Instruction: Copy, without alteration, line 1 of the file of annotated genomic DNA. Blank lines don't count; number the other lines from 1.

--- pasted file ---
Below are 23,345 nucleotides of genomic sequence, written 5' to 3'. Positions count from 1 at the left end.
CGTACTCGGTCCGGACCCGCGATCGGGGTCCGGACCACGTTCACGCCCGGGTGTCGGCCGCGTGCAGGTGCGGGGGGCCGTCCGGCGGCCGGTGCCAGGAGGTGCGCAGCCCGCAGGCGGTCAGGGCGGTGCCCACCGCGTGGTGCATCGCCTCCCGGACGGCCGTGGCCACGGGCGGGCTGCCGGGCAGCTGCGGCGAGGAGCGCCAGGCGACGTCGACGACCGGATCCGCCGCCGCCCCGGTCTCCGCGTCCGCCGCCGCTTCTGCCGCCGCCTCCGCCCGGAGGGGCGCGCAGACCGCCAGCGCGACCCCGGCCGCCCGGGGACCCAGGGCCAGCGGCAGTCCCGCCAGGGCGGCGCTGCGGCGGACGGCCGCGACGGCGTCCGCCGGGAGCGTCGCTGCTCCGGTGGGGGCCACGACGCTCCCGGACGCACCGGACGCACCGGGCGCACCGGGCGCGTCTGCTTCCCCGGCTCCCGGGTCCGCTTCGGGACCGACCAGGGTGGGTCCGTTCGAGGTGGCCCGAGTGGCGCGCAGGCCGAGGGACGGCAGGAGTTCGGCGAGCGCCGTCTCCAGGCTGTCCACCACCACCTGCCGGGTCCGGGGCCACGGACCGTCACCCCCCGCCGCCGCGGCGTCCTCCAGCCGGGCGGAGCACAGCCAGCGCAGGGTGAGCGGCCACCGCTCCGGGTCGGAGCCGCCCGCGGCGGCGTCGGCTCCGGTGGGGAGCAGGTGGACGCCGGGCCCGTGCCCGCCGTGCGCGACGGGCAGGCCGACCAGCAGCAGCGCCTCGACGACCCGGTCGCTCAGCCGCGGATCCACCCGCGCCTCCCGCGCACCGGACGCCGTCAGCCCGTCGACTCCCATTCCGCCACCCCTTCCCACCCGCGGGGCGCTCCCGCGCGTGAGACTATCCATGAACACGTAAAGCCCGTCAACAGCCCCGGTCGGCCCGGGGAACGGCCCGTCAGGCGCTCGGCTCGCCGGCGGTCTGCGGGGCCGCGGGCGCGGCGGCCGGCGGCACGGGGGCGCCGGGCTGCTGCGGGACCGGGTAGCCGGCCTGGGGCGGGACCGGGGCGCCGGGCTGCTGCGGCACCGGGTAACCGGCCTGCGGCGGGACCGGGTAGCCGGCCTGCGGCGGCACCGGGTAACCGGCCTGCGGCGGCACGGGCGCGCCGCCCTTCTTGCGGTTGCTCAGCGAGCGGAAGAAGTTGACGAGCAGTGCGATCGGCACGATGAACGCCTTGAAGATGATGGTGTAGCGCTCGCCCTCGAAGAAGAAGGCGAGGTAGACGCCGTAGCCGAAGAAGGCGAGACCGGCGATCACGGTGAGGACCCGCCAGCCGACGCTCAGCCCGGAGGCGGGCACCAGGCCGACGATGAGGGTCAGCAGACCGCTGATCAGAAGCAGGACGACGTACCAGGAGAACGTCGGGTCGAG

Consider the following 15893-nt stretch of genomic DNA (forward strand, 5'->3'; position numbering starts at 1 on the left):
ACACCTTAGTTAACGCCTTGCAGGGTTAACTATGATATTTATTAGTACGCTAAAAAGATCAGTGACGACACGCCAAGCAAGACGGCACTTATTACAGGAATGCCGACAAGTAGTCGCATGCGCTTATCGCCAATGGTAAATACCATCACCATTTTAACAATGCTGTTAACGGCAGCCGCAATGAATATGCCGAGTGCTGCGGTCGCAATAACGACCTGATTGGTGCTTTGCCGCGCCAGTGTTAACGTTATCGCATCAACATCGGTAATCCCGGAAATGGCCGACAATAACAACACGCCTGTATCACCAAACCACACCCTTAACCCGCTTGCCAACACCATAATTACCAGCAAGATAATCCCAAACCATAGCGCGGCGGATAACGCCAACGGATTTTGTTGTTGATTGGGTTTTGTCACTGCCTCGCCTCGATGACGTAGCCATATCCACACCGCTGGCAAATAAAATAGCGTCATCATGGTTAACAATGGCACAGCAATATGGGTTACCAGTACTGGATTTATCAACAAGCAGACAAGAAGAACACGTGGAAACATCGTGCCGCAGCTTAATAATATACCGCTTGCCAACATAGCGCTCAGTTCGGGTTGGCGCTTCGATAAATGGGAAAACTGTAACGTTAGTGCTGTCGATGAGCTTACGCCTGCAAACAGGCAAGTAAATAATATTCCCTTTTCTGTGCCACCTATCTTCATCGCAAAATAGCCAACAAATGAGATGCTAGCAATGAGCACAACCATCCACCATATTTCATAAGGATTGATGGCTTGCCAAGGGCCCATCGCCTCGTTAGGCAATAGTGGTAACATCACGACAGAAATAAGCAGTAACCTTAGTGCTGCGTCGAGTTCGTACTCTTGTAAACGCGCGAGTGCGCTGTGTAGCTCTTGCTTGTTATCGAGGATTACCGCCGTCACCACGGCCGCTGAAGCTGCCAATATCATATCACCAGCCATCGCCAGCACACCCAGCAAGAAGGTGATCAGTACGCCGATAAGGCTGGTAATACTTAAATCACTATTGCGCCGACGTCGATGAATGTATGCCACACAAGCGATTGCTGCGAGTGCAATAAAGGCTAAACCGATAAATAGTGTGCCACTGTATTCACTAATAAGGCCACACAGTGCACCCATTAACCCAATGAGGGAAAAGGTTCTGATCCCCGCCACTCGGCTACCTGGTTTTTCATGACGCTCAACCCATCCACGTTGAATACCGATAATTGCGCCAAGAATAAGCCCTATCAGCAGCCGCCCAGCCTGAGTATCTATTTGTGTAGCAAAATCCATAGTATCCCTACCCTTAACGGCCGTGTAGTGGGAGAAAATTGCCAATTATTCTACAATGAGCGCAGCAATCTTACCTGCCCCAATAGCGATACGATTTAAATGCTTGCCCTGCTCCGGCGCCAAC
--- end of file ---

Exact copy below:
Below are 23,345 nucleotides of genomic sequence, written 5' to 3'. Positions count from 1 at the left end.